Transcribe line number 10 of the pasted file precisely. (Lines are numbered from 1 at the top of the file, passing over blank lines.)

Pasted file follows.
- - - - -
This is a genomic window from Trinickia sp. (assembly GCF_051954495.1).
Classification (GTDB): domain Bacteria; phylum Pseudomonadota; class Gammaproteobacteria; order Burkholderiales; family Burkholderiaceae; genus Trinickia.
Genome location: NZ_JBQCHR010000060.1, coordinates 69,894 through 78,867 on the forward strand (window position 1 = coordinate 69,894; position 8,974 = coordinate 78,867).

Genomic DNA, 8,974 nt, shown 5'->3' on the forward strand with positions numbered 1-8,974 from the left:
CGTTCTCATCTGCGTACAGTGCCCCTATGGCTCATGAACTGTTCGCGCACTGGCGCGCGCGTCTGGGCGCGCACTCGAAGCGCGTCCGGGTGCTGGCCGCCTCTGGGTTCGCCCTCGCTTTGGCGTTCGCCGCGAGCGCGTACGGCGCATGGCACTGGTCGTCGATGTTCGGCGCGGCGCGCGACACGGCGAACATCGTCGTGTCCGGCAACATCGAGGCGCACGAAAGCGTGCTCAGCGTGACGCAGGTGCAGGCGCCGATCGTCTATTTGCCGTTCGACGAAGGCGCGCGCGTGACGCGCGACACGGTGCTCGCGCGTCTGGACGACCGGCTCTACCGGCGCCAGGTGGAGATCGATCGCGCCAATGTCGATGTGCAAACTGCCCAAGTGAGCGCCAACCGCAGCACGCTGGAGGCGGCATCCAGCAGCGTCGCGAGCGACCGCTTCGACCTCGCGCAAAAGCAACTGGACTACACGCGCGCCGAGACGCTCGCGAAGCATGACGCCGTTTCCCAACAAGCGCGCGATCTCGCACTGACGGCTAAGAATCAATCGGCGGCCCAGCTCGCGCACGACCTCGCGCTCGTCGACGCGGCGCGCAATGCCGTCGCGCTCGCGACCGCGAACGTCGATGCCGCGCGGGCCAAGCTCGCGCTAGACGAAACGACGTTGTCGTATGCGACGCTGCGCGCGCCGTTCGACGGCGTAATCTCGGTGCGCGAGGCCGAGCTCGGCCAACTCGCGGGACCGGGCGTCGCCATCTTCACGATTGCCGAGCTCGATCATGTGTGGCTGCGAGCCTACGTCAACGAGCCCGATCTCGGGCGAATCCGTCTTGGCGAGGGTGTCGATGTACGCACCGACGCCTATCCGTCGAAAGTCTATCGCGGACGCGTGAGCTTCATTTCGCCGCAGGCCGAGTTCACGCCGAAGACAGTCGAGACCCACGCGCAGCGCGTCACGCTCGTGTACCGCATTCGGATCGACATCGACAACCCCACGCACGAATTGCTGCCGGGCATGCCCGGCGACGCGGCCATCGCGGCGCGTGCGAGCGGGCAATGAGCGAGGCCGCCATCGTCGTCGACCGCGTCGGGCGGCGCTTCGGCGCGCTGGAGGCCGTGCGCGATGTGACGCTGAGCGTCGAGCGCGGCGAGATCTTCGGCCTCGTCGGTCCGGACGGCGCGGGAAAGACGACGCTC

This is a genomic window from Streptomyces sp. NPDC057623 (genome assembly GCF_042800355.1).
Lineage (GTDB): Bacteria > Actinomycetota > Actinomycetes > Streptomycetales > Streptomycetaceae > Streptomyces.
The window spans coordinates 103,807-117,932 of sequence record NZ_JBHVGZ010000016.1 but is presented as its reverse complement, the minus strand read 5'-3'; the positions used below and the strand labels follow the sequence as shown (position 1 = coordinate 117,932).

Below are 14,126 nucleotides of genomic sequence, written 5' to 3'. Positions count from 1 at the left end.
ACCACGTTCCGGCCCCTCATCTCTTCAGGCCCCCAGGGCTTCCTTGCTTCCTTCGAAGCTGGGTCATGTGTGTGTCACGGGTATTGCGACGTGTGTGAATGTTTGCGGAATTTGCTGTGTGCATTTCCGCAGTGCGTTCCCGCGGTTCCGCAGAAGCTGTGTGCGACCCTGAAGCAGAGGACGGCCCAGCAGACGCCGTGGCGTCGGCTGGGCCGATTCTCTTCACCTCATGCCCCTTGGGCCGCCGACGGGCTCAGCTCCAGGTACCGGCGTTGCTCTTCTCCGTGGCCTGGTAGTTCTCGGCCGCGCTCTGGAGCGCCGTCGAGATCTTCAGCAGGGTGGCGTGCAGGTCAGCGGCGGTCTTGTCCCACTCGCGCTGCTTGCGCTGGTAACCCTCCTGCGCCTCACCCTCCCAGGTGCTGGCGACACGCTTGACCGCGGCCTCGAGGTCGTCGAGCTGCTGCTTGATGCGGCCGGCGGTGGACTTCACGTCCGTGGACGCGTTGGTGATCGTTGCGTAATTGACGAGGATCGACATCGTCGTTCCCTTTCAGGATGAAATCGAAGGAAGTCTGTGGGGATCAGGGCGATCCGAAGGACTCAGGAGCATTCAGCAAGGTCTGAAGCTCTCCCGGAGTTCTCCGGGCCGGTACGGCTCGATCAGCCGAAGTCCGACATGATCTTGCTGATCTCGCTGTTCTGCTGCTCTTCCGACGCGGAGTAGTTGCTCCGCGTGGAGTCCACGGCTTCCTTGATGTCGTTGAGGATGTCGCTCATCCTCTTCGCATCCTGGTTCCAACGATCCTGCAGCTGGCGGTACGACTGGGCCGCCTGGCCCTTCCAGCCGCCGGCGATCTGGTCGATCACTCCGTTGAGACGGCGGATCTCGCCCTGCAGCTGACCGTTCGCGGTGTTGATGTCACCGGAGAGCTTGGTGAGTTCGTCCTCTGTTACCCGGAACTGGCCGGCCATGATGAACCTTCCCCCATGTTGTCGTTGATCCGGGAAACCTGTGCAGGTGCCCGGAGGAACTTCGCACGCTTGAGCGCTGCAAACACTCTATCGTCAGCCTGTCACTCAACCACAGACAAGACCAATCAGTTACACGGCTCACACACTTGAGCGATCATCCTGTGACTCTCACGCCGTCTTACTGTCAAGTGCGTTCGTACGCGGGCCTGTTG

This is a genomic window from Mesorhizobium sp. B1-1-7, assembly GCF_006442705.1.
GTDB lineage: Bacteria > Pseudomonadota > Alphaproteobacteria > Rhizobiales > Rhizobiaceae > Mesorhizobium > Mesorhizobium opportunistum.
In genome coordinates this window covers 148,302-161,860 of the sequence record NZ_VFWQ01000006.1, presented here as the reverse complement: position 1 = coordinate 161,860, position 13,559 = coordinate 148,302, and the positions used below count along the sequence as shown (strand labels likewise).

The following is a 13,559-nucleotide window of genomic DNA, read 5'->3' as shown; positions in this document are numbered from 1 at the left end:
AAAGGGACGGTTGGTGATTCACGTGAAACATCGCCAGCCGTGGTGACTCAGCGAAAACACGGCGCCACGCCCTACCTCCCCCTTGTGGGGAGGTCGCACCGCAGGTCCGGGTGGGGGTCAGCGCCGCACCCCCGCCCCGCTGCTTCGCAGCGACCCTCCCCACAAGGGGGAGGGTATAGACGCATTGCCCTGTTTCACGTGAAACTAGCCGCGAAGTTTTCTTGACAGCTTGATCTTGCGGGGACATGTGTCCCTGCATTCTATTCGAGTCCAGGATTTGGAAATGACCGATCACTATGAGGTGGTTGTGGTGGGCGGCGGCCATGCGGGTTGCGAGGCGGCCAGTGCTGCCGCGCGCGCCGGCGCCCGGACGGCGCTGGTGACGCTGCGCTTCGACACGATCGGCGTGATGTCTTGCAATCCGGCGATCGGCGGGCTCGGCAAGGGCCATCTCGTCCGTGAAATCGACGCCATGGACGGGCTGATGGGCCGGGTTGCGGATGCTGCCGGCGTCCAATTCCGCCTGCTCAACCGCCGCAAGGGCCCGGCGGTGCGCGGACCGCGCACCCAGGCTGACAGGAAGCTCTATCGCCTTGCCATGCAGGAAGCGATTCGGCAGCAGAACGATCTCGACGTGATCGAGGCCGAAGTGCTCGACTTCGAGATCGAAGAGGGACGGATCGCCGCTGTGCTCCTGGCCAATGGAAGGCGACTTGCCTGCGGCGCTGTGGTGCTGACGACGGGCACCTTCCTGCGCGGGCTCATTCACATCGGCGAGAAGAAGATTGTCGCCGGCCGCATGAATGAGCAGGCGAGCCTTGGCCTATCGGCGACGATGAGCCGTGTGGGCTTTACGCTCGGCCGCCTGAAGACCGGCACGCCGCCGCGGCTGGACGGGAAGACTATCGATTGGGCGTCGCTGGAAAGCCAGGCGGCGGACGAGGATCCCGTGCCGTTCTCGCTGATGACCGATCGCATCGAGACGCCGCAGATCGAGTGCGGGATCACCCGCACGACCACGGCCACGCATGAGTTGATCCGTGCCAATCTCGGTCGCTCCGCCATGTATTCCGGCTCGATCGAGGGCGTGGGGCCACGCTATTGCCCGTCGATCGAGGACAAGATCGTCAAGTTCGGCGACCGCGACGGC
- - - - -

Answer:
ACCACGTTCCGGCCCCTCATCTCTTCAGGCCCCCAGGGCTTCCTTGCTTCCTTCGAAGCTGGGTCATGTGTGTGTCACGGGTATTGCGACGTGTGTGAATGTTTGCGGAATTTGCTGTGTGCATTTCCGCAGTGCGTTCCCGCGGTTCCGCAGAAGCTGTGTGCGACCCTGAAGCAGAGGACGGCCCAGCAGACGCCGTGGCGTCGGCTGGGCCGATTCTCTTCACCTCATGCCCCTTGGGCCGCCGACGGGCTCAGCTCCAGGTACCGGCGTTGCTCTTCTCCGTGGCCTGGTAGTTCTCGGCCGCGCTCTGGAGCGCCGTCGAGATCTTCAGCAGGGTGGCGTGCAGGTCAGCGGCGGTCTTGTCCCACTCGCGCTGCTTGCGCTGGTAACCCTCCTGCGCCTCACCCTCCCAGGTGCTGGCGACACGCTTGACCGCGGCCTCGAGGTCGTCGAGCTGCTGCTTGATGCGGCCGGCGGTGGACTTCACGTCCGTGGACGCGTTGGTGATCGTTGCGTAATTGACGAGGATCGACATCGTCGTTCCCTTTCAGGATGAAATCGAAGGAAGTCTGTGGGGATCAGGGCGATCCGAAGGACTCAGGAGCATTCAGCAAGGTCTGAAGCTCTCCCGGAGTTCTCCGGGCCGGTACGGCTCGATCAGCCGAAGTCCGACATGATCTTGCTGATCTCGCTGTTCTGCTGCTCTTCCGACGCGGAGTAGTTGCTCCGCGTGGAGTCCACGGCTTCCTTGATGTCGTTGAGGATGTCGCTCATCCTCTTCGCATCCTGGTTCCAACGATCCTGCAGCTGGCGGTACGACTGGGCCGCCTGGCCCTTCCAGCCGCCGGCGATCTGGTCGATCACTCCGTTGAGACGGCGGATCTCGCCCTGCAGCTGACCGTTCGCGGTGTTGATGTCACCGGAGAGCTTGGTGAGTTCGTCCTCTGTTACCCGGAACTGGCCGGCCATGATGAACCTTCCCCCATGTTGTCGTTGATCCGGGAAACCTGTGCAGGTGCCCGGAGGAACTTCGCACGCTTGAGCGCTGCAAACACTCTATCGTCAGCCTGTCACTCAACCACAGACAAGACCAATCAGTTACACGGCTCACACACTTGAGCGATCATCCTGTGACTCTCACGCCGTCTTACTGTCAAGTGCGTTCGTACGCGGGCCTGTTG